The Insurance Act 2015 has introduced an array of changes to the way policies are bought and sold and how disputes are settled.
This new legislation replaces a 100-year old statute and imposes a range of new duties on buyers and sellers.
This includes people within companies being required to seek out information about potential risks. They would also need to disclose more information that could have an effect on their policies.
The legal duty used to be on customers to disclose all material information but the new regulations now require insurance buyers to “make a fair presentation of the risk”.
Vivienne Hexter, technical consultant at insurance company Aon UK, warned food and drink manufacturers that they needed to consider the information that would be “deemed relevant” for their insurance cover.
“This might include unusual factory locations, niche products, or complex supplier arrangements,” she said.
“Relevant information can be anything from local planning permissions on a nearby plot, to global supply chain issues.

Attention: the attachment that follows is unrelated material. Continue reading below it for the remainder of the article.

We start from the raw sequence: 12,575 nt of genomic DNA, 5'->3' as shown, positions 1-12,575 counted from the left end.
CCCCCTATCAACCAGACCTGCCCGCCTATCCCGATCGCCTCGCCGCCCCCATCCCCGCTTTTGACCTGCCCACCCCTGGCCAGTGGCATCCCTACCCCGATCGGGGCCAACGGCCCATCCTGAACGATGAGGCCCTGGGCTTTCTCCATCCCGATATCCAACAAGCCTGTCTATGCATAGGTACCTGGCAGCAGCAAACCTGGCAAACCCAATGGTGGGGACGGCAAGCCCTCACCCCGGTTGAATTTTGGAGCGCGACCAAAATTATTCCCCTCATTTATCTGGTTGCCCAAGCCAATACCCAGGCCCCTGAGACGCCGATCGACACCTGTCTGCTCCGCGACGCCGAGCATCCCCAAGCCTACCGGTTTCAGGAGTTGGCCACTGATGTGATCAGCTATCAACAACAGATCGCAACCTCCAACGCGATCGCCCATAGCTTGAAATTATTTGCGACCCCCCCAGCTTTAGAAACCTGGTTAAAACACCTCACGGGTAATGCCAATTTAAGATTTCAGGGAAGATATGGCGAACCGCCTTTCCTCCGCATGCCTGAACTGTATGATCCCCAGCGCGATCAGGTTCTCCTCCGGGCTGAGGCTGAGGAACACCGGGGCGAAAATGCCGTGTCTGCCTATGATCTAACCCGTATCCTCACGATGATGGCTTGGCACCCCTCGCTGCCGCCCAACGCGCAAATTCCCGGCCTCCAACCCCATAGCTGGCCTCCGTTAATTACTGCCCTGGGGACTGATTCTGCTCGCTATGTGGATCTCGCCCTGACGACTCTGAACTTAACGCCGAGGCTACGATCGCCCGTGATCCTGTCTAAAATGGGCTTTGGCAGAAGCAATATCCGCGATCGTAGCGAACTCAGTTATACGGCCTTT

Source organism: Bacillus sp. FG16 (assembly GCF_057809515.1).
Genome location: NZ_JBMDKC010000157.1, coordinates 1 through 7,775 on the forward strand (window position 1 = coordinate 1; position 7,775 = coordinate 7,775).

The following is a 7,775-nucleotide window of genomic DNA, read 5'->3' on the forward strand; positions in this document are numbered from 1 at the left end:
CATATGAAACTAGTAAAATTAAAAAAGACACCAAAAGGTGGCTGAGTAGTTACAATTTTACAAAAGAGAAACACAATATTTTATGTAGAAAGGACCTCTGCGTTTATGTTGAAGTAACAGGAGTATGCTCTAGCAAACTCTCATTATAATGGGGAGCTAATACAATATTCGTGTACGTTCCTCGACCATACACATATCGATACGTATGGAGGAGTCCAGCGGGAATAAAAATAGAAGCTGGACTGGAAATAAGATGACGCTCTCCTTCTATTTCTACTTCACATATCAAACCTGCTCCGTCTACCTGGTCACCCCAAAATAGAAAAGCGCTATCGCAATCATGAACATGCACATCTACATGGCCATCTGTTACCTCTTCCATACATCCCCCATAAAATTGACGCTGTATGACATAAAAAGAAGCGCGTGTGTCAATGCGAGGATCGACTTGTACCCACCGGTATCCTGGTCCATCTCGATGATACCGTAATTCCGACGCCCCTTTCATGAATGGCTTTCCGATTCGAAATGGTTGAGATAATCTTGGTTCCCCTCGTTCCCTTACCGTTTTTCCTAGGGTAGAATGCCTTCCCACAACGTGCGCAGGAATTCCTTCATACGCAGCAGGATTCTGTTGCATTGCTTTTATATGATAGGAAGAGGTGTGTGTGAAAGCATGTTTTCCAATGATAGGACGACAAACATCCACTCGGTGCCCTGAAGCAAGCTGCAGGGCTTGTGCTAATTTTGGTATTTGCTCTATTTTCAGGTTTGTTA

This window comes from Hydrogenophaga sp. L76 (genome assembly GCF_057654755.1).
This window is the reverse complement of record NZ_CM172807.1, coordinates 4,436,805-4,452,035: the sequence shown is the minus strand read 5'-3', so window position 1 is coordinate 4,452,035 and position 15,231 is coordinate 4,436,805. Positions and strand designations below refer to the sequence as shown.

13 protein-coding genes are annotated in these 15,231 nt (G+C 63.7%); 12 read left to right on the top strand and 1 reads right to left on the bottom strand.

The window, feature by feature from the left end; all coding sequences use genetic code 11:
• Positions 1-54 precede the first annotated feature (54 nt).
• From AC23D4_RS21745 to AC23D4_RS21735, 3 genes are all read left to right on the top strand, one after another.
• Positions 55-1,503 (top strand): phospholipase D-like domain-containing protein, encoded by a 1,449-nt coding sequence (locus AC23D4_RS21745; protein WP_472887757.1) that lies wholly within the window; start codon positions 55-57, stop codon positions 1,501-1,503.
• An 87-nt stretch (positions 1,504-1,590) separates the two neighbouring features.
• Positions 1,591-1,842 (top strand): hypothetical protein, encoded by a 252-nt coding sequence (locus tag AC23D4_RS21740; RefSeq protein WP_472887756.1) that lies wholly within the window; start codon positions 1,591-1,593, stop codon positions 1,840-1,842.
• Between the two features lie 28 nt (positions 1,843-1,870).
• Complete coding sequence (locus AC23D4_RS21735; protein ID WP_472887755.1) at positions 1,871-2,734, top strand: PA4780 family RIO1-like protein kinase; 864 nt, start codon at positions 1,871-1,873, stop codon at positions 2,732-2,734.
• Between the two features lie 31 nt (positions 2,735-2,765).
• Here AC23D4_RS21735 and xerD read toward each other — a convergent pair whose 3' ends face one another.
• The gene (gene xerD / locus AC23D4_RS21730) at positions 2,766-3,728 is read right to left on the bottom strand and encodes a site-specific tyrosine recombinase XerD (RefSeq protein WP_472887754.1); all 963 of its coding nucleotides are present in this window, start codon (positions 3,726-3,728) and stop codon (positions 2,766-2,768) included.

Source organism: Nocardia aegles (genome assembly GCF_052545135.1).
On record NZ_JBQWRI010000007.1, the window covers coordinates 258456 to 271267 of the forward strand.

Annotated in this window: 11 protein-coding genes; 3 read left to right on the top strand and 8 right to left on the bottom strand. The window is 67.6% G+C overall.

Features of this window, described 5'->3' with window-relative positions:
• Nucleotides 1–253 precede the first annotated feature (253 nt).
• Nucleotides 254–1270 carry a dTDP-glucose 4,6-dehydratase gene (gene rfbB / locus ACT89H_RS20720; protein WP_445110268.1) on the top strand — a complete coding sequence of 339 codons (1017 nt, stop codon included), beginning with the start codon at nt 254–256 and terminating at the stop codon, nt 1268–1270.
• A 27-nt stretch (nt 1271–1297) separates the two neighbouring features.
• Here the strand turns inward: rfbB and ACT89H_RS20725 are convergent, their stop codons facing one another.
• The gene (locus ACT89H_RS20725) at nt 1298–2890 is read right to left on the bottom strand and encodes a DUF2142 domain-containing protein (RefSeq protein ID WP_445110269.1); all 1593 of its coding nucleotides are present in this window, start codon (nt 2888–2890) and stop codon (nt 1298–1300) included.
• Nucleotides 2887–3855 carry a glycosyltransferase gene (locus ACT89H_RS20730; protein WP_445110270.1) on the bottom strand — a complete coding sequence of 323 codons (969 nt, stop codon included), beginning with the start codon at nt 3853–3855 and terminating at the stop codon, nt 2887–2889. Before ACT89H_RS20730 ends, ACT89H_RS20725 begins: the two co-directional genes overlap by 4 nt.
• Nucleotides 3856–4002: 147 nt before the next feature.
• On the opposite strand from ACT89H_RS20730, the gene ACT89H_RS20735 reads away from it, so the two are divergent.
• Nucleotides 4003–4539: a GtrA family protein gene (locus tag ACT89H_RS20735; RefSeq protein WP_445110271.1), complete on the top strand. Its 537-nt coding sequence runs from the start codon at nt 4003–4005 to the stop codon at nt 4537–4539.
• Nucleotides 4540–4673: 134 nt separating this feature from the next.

“It requires a detailed and up-to-date understanding of the business and its marketplace, and that may need to be provided from the most senior level of management.”
She said that the new regulations were complicated and advised food and drink businesses to work closely with their brokers.
“There will be no boxes to tick, so understanding the circumstances and issues that might be considered material under the new law is proving a difficult concept for some risk managers to comprehend,” she warned.
According to Hexter, previously, senior management had only been involved in sourcing and disclosing information that had a material impact on the business.
“Their scope to get involved will become far broader; they will need to play an active role in the risk assessment and information gathering process,” Hexter added.
Stephen Netherway, an insurance partner with law firm CMS, said: "Policyholders should benefit as insurers’ ability to refuse claims in totality is restricted, a completely new and additional remedy of proportional claims payments is now made available to policyholders, and the draconian impact of certain insurance terms is removed.
“It’s the insurance equivalent of the pulling down of the Berlin Wall.
“Brexit may leave the insurance market’s abilities to future trade in Europe uncertain, but today will show its ability to adapt to wholesale change in a purely British legal regime.”